4. #84
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    Quote Originally Posted by MiUNX View Post
    One of the problems of the ATI drivers on many systems has always been that it causes the effects to disable upon each reboot. If you had previously enabled it and it simply does not work right now, just press ALT+SHIFT+F12 to resume effects (composition). If pressing once doesn't make it work, press it again. If that doesn't work go to system settings > Desktop and enable composition.
    Or just check the box that says "Disable compatibility check" (or something along those lines) on the Advanced tab of the Desktop Effects settings window.

  5. #85
    Join Date
    Oct 2007
    Location
    Toronto-ish
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    7,514

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    The desktop experience is below standard. I don't know if you've tried the open-source drivers or the nvidia drivers, but if you try, you'll get what I mean.
    I guess the first thing I should point out is that I manage our open source graphics efforts so I'm more familiar with the open source drivers than with fglrx.

    Alex, Matthew Garrett and others have done a lot of work on open source driver power management in the last few months. It might be worth trying the latest kernel and X driver code (maybe on a spare partition at first) to see if that addresses your power/heat concerns with the open drivers.

    On the fglrx side, you've probably noticed that the changelog only includes fixes and enhancements which were Linux-specific, ie changes to the common code which affect Linux users do not appear. We don't have a good solution right now for picking out changes relevent to Linux users other than manual change-by-change effort, and right now we think it's better to spend that effort improving the driver than improving the change logs.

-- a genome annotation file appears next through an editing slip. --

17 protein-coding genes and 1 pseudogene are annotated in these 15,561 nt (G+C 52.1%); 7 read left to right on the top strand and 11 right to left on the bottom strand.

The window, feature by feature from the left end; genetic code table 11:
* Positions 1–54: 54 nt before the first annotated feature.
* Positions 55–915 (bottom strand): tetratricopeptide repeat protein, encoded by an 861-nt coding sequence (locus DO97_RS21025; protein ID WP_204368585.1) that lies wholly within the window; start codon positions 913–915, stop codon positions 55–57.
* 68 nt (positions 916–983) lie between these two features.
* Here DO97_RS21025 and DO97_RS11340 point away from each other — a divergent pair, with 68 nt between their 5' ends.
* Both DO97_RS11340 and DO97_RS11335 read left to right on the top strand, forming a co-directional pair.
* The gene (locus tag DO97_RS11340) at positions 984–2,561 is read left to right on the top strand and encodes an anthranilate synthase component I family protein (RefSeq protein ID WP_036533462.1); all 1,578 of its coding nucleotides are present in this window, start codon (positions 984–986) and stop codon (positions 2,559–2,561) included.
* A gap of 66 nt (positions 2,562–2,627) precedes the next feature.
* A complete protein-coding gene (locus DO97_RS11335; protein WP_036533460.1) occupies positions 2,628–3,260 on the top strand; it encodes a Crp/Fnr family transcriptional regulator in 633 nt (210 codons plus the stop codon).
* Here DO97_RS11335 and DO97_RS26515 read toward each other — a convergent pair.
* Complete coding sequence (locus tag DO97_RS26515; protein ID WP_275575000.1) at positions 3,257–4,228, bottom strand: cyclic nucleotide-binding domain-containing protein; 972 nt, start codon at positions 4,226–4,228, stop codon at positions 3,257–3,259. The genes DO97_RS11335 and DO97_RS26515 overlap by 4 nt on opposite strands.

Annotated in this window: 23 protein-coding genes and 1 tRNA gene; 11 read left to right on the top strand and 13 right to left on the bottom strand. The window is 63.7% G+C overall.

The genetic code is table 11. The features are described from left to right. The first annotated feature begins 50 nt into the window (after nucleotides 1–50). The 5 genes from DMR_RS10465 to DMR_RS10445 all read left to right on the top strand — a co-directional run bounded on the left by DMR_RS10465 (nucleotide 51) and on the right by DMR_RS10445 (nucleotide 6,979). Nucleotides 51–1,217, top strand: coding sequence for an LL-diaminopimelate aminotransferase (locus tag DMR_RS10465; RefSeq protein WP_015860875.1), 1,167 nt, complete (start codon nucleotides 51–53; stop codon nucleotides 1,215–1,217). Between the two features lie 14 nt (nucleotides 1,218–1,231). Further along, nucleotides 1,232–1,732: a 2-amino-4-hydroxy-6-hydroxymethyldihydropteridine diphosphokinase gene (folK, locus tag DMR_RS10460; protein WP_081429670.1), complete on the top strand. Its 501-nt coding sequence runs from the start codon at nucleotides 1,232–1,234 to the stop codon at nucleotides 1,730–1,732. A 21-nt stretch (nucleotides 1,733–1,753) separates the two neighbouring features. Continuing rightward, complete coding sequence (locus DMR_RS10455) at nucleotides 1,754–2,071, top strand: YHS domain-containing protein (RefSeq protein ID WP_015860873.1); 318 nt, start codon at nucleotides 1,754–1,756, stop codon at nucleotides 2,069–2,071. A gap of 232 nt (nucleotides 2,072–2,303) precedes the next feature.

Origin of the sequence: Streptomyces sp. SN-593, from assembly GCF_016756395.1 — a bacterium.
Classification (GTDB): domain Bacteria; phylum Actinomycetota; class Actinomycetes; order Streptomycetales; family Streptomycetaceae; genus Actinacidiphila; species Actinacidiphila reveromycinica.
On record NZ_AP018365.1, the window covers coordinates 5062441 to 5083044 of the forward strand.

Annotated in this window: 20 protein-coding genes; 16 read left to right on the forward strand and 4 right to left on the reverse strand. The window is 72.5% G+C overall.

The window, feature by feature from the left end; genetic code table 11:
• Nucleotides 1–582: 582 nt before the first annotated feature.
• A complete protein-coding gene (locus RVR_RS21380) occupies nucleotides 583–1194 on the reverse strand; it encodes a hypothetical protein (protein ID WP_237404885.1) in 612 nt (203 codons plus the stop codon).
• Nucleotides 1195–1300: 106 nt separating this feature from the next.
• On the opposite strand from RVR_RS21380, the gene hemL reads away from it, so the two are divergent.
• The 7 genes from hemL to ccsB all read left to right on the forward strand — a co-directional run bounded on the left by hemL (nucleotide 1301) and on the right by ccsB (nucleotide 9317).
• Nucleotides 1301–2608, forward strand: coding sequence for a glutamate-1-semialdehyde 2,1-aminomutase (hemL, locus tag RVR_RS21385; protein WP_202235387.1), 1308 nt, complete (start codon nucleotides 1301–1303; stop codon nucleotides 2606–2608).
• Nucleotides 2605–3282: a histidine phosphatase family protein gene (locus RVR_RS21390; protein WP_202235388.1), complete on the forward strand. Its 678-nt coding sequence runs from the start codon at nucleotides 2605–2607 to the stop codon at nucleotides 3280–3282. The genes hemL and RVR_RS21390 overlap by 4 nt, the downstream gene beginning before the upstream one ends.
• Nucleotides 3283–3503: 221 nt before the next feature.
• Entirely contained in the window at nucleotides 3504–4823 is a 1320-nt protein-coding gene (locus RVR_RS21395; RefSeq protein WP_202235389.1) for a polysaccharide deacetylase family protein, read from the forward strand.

I don't know if you are running a KMS-based system right now with the open source drivers, but if you are you should see an improvement in the games you can run. Not sure if you are talking about native games or Windows games via Wine, but if the latter you should pick up the very latest Wine code as well since that makes a big difference when running on ATI hardware.

  6. #86
    Join Date
    Nov 2008
    Location
    Germany
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    Quote Originally Posted by MiUNX View Post
    bridgman,

    What bothers me about the company:
    1) Too little resources dedicated to the betterment of the Linux ATI drivers (and everything that flows from that). E.g. we might be waiting another year or two for something simple to be fixed or added to the drivers.
    2) ATI is primarily concerned and focussed on companies rather than desktop users like myself. E.g. things get fixed or added that desktop users are not even interested in. Looking at the driver "changelog" causes depression each month. Can you honestly tell me that when you look at the changelog from a desktop users POV it will not make you sigh?

    What bothers me about the drivers:
    1) The desktop experience is below standard. I don't know if you've tried the open-source drivers or the nvidia drivers, but if you try, you'll get what I mean.
    2) The driver advances at turtle speed (not ninja turtles, the real ones -> also on land, not in the water )